I was quite independent from a young age so starting my own business was inevitable. I received my Bachelor of Science in Biology and took a horticulture program through our local horticultural trade association, Landscape Ontario. My husband Mark and I both loved the outdoors and though we both had great full-time jobs, we were driven to start our own landscape business, TBG. After six months, we knew the time had come to quit our corporate jobs.

What was the “Aha Moment” that led you to think of the idea for your current company? Can you share that story with us?

It wasn’t long before Mark and I had grown TBG into a large company. At that point, we had hired Mike Lysecki to run operations. Together, the three of us were looking for ways to increase efficiency and productivity while reducing waste and costs. The search began for business management software that would automate key tasks like estimating projects, scheduling work, tracking crew time and communicating with customers. There was simply nothing on the market that was specific to the needs of the landscape industry so Mike, who had a background in programming, decided we would build one ourselves.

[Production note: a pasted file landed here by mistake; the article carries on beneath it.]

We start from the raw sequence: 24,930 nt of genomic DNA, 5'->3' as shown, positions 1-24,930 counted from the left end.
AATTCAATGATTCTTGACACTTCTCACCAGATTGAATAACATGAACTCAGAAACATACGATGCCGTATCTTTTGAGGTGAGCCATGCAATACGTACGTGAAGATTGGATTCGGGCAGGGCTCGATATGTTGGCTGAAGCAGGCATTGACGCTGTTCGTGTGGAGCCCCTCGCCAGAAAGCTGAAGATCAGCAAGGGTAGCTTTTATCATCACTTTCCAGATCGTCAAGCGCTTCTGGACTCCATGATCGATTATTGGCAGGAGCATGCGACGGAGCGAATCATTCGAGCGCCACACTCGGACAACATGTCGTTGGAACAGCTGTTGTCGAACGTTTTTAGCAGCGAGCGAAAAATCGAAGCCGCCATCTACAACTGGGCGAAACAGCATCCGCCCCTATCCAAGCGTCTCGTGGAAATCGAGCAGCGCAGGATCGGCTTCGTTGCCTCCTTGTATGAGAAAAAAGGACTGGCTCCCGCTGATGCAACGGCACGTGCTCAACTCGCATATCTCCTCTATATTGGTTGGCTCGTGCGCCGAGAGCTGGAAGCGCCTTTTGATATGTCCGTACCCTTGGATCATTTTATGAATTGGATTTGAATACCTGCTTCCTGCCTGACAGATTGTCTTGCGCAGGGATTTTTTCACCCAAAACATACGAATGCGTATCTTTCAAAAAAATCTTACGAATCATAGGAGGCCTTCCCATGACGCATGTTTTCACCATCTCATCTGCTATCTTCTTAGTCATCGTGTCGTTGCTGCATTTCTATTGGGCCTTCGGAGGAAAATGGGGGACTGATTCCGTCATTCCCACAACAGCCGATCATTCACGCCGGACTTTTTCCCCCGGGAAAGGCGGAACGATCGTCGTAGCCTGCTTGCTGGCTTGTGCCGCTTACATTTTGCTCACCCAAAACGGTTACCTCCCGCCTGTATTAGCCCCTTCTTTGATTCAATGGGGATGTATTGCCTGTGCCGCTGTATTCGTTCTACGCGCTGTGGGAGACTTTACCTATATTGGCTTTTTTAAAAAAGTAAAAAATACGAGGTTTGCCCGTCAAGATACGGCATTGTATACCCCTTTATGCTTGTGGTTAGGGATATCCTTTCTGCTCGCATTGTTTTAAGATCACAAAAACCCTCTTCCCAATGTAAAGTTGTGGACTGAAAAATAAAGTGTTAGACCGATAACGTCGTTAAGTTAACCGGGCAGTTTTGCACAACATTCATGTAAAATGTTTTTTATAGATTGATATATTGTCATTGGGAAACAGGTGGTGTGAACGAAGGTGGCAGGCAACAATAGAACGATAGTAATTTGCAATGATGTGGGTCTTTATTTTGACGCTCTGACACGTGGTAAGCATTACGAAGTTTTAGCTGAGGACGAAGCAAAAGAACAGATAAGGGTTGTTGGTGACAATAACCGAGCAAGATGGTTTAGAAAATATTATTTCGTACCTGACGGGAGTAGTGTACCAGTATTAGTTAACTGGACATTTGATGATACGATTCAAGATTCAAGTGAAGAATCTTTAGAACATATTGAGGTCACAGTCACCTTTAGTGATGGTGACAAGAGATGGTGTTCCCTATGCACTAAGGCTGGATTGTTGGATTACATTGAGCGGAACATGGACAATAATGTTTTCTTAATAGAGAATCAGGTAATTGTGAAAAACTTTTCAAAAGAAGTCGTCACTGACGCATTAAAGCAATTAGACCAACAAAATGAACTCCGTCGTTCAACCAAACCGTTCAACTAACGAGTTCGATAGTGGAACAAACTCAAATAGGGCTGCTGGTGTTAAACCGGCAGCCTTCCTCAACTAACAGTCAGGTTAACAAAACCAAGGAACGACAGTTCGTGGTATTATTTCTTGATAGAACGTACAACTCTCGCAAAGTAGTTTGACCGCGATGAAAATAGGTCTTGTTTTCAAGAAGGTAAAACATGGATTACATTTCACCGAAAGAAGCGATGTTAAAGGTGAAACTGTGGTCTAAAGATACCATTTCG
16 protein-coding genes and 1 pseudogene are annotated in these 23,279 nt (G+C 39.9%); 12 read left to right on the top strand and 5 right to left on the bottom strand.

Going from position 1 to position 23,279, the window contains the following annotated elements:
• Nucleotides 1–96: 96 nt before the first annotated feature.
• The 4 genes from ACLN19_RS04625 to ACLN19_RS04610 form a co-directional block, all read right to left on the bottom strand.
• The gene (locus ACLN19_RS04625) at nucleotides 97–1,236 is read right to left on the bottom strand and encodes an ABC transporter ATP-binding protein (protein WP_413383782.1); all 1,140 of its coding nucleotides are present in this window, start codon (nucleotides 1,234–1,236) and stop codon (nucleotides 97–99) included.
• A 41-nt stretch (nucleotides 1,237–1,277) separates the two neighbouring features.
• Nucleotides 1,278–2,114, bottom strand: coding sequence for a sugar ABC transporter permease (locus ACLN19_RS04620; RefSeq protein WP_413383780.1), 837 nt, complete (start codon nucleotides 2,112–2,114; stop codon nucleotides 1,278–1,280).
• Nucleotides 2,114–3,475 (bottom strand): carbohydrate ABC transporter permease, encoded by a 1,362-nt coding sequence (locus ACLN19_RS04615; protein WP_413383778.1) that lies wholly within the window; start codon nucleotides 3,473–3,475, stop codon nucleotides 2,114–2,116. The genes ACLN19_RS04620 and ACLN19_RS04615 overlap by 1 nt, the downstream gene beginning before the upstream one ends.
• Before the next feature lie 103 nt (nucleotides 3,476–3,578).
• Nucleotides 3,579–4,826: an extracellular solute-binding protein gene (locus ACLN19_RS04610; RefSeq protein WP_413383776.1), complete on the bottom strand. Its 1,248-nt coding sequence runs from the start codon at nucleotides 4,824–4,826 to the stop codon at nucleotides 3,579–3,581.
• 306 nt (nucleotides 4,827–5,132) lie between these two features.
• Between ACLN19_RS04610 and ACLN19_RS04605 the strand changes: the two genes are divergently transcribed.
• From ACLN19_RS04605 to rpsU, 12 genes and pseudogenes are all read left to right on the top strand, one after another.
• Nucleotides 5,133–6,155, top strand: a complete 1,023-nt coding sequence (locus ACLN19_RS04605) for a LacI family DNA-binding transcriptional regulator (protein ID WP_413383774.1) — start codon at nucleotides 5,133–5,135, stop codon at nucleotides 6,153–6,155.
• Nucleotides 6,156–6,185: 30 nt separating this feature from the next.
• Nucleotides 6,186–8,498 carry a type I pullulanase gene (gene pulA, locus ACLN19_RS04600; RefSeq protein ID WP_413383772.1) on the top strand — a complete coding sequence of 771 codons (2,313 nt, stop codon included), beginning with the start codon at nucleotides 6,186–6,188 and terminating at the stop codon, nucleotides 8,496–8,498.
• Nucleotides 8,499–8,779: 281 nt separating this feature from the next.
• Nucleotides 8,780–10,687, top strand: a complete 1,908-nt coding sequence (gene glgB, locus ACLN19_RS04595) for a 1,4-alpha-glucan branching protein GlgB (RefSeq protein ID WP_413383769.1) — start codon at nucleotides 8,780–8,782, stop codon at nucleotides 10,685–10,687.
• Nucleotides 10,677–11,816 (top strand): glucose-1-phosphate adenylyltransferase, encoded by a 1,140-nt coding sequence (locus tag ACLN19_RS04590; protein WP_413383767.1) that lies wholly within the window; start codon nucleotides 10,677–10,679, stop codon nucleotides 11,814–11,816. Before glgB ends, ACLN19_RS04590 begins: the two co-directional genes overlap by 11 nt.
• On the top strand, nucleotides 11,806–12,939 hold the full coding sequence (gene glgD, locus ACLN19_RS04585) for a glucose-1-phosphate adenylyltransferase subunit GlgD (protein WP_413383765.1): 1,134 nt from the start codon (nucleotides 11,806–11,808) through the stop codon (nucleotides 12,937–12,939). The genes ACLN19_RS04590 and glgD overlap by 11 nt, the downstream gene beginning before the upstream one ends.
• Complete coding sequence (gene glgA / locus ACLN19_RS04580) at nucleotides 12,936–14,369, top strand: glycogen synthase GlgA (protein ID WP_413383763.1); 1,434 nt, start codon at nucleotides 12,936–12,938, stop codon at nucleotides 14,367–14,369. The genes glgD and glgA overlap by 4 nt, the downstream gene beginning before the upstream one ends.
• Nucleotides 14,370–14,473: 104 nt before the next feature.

Can you tell us a story about the hard times that you faced when you first started your journey? Did you ever consider giving up? Where did you get the drive to continue even though things were so hard?

For almost 10 years, Mark and I ran a landscape business as well as a growing software company. Both were a labour of love. It certainly would have been easy to stick to the relative certainty and security of TBG, especially on those days where there were too many hats for both of us to wear. But we refused to let go as the benefits of the LMN software to our own company were undeniable. We were driven to share this with the industry and took every speaking opportunity and meeting we could get. LMN had changed our lives as business owners and we just had to share that with other businesses. ‘Giving up’ simply wasn’t an option, not when we had a solution to the challenges so many business owners were facing.